The state court plaintiffs further claimed that, although the job in question was originally taken on by Brand Industrial, Brand Energy took over the job at some point after the job began. Thus, Brand Energy was contractually and legally responsible for some of the planning and most of the execution of the job but failed to adhere to those responsibilities, and provided no oversight, supervision, or planning. The state court pleadings do not specifically mention the 2009 purchase agreement between Freeport and Brand Energy and, consequently, do not allege that the purchase agreement requires Brand Energy to provide insurance coverage to Freeport with regard to the May 20, 2009 incident.

The insurance policy between ACE and Brand Energy covers Brand Energy and its subsidiaries, including Brand Industrial, and has a policy period of September 30, 2008 through September 30, 2009. Under Section I—Coverages” the policy states:

We will pay those sums that the insured becomes legally obligated to pay as damages because of “bodily injury” or “property damage” to which this insurance applies. We will have the right and duty to defend the insured against any “suit” seeking those damages. However, we will have no duty to defend the insured against any “suit” seeking damages for “bodily injury” or “property damage” to which this insurance does not apply.

This coverage provision applies to the “named insured[s] in the policy, i.e., Brand Energy and its subsidiaries, as well as to the “additional insured [s] in the policy.

The policy contains the following three “additional insured” endorsements: (1) “Any person or organization whom you have agreed to include as an additional insured under a written contract, provided such contract was executed prior to the date of loss”; (2) “Any person or organization the insured is required by contract to provide said coverage”; and, (3) “Any Owner, Lessee or Contractor whom you have agreed to include as an additional insured under a written contract, provided such contract was executed prior to the date of loss.”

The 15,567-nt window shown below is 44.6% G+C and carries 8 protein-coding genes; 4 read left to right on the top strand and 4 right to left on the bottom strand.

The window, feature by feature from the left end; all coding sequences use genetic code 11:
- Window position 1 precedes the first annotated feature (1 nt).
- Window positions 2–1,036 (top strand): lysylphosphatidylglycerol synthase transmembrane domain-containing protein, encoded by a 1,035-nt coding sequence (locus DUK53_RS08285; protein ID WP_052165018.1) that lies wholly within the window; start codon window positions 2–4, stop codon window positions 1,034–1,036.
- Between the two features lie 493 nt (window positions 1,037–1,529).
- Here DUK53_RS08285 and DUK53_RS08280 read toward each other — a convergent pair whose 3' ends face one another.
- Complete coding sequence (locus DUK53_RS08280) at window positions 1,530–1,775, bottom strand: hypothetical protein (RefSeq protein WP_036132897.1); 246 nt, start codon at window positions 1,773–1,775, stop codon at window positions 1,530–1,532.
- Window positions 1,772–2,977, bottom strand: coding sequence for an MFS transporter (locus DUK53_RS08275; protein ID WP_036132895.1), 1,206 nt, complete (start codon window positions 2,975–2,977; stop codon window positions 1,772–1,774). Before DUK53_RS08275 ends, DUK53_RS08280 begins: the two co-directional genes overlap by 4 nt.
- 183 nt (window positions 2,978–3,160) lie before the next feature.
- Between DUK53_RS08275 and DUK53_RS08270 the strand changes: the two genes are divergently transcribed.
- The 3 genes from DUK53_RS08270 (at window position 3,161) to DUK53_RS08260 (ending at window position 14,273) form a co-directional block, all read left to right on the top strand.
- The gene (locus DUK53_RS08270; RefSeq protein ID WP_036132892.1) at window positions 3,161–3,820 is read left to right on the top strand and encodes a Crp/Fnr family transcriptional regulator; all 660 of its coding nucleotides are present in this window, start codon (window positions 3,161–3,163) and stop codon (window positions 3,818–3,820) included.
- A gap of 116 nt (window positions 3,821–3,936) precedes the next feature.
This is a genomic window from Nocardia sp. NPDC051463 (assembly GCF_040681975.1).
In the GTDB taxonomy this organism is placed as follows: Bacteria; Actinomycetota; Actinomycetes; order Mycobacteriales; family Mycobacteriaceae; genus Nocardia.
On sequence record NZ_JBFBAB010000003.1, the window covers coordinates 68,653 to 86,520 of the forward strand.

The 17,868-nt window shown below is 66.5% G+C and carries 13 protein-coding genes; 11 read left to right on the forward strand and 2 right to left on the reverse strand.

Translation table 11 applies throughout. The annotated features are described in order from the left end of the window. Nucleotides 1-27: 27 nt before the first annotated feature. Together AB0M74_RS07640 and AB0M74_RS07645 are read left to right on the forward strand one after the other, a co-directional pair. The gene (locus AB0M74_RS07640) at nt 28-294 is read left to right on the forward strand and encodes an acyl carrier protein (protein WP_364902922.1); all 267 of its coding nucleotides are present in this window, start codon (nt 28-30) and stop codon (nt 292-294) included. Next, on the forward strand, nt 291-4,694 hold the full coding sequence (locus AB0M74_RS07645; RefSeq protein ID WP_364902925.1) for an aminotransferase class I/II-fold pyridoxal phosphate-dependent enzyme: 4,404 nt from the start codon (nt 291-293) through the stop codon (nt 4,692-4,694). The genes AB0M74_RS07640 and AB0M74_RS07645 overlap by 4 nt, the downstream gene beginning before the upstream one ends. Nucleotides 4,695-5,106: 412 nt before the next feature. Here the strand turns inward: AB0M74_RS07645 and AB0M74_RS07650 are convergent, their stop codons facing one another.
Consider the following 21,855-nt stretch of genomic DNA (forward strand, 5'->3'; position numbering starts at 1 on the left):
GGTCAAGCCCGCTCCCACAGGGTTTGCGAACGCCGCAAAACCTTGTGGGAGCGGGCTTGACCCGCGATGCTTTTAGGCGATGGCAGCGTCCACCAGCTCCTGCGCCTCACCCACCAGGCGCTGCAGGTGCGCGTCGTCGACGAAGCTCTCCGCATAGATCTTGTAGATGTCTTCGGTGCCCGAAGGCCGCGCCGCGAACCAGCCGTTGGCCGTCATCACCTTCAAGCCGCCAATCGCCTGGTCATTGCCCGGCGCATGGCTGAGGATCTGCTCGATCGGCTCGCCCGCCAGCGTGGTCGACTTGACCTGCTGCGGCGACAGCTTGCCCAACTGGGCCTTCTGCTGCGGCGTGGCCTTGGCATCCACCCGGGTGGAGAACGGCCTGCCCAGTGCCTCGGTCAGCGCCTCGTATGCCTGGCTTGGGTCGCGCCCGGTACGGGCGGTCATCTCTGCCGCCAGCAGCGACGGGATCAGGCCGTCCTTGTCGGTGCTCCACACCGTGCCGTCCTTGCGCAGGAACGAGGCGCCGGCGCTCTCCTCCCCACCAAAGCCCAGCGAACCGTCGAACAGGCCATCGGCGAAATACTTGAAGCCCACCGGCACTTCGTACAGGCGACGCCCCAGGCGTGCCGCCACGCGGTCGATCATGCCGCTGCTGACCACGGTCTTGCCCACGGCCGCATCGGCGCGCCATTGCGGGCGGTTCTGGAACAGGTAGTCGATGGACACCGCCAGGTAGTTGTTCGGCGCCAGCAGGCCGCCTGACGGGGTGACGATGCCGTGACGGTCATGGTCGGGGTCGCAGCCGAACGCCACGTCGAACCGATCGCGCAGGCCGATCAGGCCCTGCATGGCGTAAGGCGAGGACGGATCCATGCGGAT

On July 17, 2009, relying on the 2009 purchase agreement, counsel for Freeport tendered Freeport's defense in the state court suit to Brand Energy and requested that the tender be forwarded to Brand Energy's insurance carrier, ACE. ACE denied the tender of defense via written letters dated August 27, 2009 and April 1, 2010. ACE then filed for declaratory judgment in the federal district court seeking a ruling that it had no duty to defend or indemnify Freeport as an additional insured under Brand Energy's insurance policy. Freeport filed a counter-claim against ACE seeking a declaratory judgment that...